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    ABSTRACT: A simulation study was conducted to investigate the potential advantage of two-step selection for dissemination of genetic gains in salmon production through a system with a nucleus breeding population, a multiplier tier and a grow-out tier. Results demonstrated that profit (measured in the grow-out tier in generation 8) can be substantially increased through production and dissemination of specialised stocks suited for e.g. specific production environments or markets. Truncation selection alternatives in two steps with varying selection proportions were compared to random sampling of parents in both dissemination steps: from the nucleus to the multiplier and from the multiplier to the grow-out tier. Strategies where truncation selection was used in one step and random sampling of parents in the other step were also tested. The selection alternatives with truncation selection in both steps gave on average between 31% and 26% higher profit than random selection. The selection alternative with an extremely low truncation selection proportion in two steps would on average give 2% higher profit than the selection alternative with extremely low truncation selection proportion from the nucleus to the multiplier (1st step), and a normally low truncation selection proportion from the multiplier to the grow-out (2nd step). However, the former alternative yielded five times fewer eggs. The study also showed that one step of truncation selection and one of random sampling of parents, irrespective of the order, would give on average about 19% higher profit compared to random selection in two steps. The effect of the correlation between the nucleus/multiplier breeding goal and the breeding objective of the grow-out was that profit was highest when the correlation was high. With a negative genetic correlation between the traits, profit was still high if the trait with the highest heritability (i.e. the trait measured on candidate itself) had the highest economic value. It was concluded that selection of specialised stocks for specific breeding objectives in two steps from the nucleus via the multiplier and to the grow-out could increase profit by 24%. Specific breeding objectives would also give more flexibility for a final product when the grow-out producers could ask for unique trait-combinations for their fish.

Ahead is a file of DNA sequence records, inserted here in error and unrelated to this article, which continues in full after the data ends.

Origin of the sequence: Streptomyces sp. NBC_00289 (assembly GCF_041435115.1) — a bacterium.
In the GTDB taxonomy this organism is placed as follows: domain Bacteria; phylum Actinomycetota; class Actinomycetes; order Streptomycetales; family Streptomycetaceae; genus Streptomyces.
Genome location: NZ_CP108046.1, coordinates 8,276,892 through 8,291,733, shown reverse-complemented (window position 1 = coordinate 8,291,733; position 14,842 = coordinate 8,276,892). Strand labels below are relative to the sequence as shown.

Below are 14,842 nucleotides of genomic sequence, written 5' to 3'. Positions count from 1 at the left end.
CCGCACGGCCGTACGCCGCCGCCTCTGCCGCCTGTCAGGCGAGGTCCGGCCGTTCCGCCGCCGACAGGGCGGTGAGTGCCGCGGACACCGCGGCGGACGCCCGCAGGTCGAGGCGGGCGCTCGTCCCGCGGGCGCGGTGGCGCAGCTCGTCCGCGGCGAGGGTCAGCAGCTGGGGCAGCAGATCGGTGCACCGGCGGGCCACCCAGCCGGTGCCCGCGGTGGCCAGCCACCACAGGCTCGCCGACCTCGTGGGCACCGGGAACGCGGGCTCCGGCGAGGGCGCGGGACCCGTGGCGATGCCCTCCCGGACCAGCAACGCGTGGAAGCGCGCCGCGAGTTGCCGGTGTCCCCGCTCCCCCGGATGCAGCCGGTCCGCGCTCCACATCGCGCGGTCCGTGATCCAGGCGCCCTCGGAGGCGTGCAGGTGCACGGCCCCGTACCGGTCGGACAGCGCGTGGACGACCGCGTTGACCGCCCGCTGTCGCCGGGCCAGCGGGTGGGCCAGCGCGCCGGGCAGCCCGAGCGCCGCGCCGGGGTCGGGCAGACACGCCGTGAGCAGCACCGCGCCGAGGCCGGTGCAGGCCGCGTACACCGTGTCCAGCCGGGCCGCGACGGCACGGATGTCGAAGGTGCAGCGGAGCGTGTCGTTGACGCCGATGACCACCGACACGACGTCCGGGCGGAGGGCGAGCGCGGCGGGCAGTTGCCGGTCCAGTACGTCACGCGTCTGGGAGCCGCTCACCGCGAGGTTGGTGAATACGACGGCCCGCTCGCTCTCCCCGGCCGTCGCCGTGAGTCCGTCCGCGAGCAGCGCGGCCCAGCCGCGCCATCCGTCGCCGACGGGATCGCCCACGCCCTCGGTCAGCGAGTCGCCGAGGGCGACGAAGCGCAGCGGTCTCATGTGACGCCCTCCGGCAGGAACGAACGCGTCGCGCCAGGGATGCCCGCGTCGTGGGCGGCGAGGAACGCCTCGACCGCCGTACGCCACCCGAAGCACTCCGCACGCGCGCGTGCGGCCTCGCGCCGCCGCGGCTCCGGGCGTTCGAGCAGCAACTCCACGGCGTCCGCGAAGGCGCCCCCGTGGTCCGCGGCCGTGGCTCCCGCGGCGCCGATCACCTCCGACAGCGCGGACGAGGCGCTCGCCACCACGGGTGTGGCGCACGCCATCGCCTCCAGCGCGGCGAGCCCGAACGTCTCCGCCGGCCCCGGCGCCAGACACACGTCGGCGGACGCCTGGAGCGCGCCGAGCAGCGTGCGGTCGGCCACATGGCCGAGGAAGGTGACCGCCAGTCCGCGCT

Aquaculture. 01/2014; s 422–423:78–83.
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    Marie Lillehammer, Theo H Meuwissen, Anna K Sonesson
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    ABSTRACT: Genomic selection can increase genetic gain within aquaculture breeding programs, but the high costs related to high-density genotyping of a large number of individuals would make the breeding program expensive. In this study, a low-cost method using low-density genotyping of pre-selected candidates and their sibs was evaluated by stochastic simulation. A breeding scheme with selection for two traits, one measured on candidates and one on sibs was simulated. Genomic breeding values were estimated within families and combined with conventional family breeding values for candidates that were pre-selected based on conventional BLUP breeding values. This strategy was compared with a conventional breeding scheme and a full genomic selection program for which genomic breeding values were estimated across the whole population. The effects of marker density, level of pre-selection and number of sibs tested and genotyped for the sib-trait were studied. Within-family genomic breeding values increased genetic gain by 15% and reduced rate of inbreeding by 15%. Genetic gain was robust to a reduction in marker density, with only moderate reductions, even for very low densities. Pre-selection of candidates down to approximately 10% of the candidates before genotyping also had minor effects on genetic gain, but depended somewhat on marker density. The number of test-individuals, i.e. individuals tested for the sib-trait, affected genetic gain, but the fraction of the test-individuals genotyped only affected the relative contribution of each trait to genetic gain. A combination of genomic within-family breeding values, based on low-density genotyping, and conventional BLUP family breeding values was shown to be a possible low marker density implementation of genomic selection for species with large full-sib families for which the costs of genotyping must be kept low without compromising the effect of genomic selection on genetic gain.
    Genetics Selection Evolution 10/2013; 45(1):39. · 3.49 Impact Factor
  • B S Dagnachew, T H E Meuwissen, T Adnøy